Education Secretary Betsy DeVos arrives for an event in the State Dining room of the White House, Wednesday, Aug. 12, 2020, in Washington. A federal judge on Wednesday allowed the Education Department to move forward with new rules governing how schools and universities respond to complaints of sexual assault. (AP Photo/Andrew Harnik, File)
Education Secretary Betsy DeVos arrives for an event in the State Dining room of the White House, Wednesday, Aug. 12, 2020, in Washington. A federal judge on Wednesday allowed the Education Department to move forward with new rules governing how schools and universities respond to complaints of sexual assault. (AP Photo/Andrew Harnik, File)

The Biden administration can reverse controversial decisions on how colleges adjudicate sexual assault cases, reopening schools during COVID, and quickly examining fraudulent student loans.

When President-elect Joe Biden takes office in January, his administration can reverse many of the controversial policies put in place by current Secretary of Education Betsy DeVos. 

During her time in office, DeVos prioritized private K-12 schools while often ignoring public schools, which she often portrayed as failures. In contrast, Biden has pledged to bolster public schools and expand preschool so it is accessible for all Americans. He has also indicated that he would overturn a controversial regulation on campus sexual assault put in place by DeVos, which makes it harder for universities to consider accusations fairly.

Biden has also proposed massive spending increases for Title I, a program that aims to help schools in high-poverty areas. He also wants to increase the number of psychologists, counselors, nurses, and social workers in schools. The Trump administration took the opposite approach, repeatedly calling for massive funding cuts for schools, a move that Congress always rejected.

Here are some details on several DeVos policies that a Biden administration could address or undo:

  • DeVos made controversial changes to Title IX rules, including a rule that allows accused rapists to cross-examine their accusers. The move was widely criticized by universities across the country.
  • Under DeVos, the Department of Education has been nine times less likely than the Obama administration to take on Title IX complaints that are related to sexual orientation or gender.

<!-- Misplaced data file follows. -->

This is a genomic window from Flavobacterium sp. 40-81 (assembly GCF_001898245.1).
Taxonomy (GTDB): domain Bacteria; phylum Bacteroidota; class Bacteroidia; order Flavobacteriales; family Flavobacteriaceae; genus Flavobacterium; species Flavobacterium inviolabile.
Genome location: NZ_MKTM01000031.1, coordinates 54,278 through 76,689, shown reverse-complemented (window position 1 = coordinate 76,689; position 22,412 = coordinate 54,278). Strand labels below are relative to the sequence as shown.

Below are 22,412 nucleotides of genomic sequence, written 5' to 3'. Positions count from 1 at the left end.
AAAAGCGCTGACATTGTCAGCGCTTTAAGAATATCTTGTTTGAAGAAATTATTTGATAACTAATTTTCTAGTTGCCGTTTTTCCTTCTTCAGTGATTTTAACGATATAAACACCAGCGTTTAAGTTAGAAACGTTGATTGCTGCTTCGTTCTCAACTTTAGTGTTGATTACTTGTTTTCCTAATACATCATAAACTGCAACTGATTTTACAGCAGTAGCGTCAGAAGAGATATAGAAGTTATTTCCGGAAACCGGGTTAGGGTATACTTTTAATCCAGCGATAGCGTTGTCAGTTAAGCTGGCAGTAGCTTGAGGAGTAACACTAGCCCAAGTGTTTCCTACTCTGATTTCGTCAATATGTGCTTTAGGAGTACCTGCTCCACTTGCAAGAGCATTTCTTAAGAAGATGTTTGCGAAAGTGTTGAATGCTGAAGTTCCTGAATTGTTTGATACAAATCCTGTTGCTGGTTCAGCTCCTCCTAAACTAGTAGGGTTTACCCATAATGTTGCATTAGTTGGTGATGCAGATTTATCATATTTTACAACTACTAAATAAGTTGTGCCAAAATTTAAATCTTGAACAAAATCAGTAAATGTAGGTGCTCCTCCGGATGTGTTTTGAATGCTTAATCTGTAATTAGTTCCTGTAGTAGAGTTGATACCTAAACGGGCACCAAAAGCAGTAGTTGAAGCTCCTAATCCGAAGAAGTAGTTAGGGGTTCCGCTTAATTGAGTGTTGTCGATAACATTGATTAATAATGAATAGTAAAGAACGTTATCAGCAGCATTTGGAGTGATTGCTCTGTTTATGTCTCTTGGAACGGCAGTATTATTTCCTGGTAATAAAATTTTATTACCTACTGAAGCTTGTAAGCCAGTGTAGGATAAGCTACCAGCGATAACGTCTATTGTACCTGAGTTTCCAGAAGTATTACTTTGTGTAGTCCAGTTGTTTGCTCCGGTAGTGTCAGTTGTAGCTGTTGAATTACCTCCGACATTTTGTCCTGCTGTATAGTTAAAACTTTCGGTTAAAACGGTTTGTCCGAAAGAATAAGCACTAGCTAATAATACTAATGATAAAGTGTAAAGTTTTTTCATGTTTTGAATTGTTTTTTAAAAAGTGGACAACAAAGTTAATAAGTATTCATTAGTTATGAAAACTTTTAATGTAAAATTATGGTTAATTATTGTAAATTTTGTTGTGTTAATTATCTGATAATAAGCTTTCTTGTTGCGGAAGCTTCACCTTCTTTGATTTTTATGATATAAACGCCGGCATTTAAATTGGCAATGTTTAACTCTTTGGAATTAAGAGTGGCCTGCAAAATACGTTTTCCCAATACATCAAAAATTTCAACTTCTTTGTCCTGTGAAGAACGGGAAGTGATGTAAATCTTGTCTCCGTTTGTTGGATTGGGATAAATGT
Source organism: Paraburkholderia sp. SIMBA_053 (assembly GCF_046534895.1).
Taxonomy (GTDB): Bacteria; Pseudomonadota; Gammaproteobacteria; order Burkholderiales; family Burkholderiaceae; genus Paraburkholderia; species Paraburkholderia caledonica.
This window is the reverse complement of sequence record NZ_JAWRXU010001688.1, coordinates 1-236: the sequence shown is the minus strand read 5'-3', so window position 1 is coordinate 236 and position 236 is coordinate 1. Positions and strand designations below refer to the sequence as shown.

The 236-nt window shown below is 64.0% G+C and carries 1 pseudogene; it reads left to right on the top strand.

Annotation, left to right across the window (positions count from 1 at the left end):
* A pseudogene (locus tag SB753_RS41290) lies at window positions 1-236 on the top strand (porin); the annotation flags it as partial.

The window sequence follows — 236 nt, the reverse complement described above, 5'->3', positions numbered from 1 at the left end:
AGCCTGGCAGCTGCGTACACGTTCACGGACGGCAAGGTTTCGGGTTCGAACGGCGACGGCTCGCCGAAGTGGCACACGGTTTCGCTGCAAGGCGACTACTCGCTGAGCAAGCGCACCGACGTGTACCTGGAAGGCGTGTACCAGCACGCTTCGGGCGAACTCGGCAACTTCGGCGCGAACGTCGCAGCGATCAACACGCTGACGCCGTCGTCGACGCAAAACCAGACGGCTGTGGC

• The Department of Education has significantly slowed investigations into allegedly fraudulent student loans. Reports showed that under DeVos, the department had been working against state law enforcement officials and federal regulators from pursuing legal action against loan companies accused of misleading student borrowers.
  • DeVos threatened to cut funding to schools that did not fully reopen in fall 2020, in the midst of the pandemic, while providing little guidance on how to reopen safely.

The president-elect has also pledged to appoint an educator in the top spot at the Department of Education. The transition committee is led by Linda Darling-Hammond, president of the California State Board of Education. Darling-Hammond was initially considered for the position, but according to the Washington Post she took herself out of consideration last weekend. 

Biden has made it clear that he wants a diverse cabinet, and many of the people he is considering for Education Secretary are people of color. People reportedly under consideration include Tony Thurmond,  California’s state superintendent of public instruction, Rep. Jahana Hayes (D-Conn.), a former national teacher of the year, and Denise Juneau, superintendent of Seattle Public Schools.

Last but not least, Biden frequently says a teacher is coming with him to the White House: his wife, Dr. Jill Biden. Dr. Biden is an English professor at a community college in Northern Virginia, holds a doctorate and two master’s degrees and is a major proponent of community colleges. She will also bring her own first to the White House, the first First Lady to continue working while in office.